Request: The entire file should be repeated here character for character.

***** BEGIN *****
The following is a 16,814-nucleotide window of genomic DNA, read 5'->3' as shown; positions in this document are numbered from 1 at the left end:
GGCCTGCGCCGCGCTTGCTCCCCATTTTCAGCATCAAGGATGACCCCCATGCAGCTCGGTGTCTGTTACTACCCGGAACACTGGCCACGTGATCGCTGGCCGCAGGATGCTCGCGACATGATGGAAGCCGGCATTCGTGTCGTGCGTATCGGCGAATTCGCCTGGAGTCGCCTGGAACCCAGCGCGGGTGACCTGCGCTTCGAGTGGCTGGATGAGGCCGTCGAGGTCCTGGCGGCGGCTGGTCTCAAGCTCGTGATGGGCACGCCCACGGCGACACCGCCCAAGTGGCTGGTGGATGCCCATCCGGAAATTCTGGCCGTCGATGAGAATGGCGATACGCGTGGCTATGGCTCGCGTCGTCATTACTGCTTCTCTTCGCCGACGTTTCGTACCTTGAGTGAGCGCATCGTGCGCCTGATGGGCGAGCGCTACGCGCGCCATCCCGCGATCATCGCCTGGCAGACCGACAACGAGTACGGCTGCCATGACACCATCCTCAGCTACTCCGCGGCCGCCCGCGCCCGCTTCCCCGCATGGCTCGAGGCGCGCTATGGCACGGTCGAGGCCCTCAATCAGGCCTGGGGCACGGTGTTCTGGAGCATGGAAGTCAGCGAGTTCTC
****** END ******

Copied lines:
The following is a 16,814-nucleotide window of genomic DNA, read 5'->3' as shown; positions in this document are numbered from 1 at the left end:
GGCCTGCGCCGCGCTTGCTCCCCATTTTCAGCATCAAGGATGACCCCCATGCAGCTCGGTGTCTGTTACTACCCGGAACACTGGCCACGTGATCGCTGGCCGCAGGATGCTCGCGACATGATGGAAGCCGGCATTCGTGTCGTGCGTATCGGCGAATTCGCCTGGAGTCGCCTGGAACCCAGCGCGGGTGACCTGCGCTTCGAGTGGCTGGATGAGGCCGTCGAGGTCCTGGCGGCGGCTGGTCTCAAGCTCGTGATGGGCACGCCCACGGCGACACCGCCCAAGTGGCTGGTGGATGCCCATCCGGAAATTCTGGCCGTCGATGAGAATGGCGATACGCGTGGCTATGGCTCGCGTCGTCATTACTGCTTCTCTTCGCCGACGTTTCGTACCTTGAGTGAGCGCATCGTGCGCCTGATGGGCGAGCGCTACGCGCGCCATCCCGCGATCATCGCCTGGCAGACCGACAACGAGTACGGCTGCCATGACACCATCCTCAGCTACTCCGCGGCCGCCCGCGCCCGCTTCCCCGCATGGCTCGAGGCGCGCTATGGCACGGTCGAGGCCCTCAATCAGGCCTGGGGCACGGTGTTCTGGAGCATGGAAGTCAGCGAGTTCTC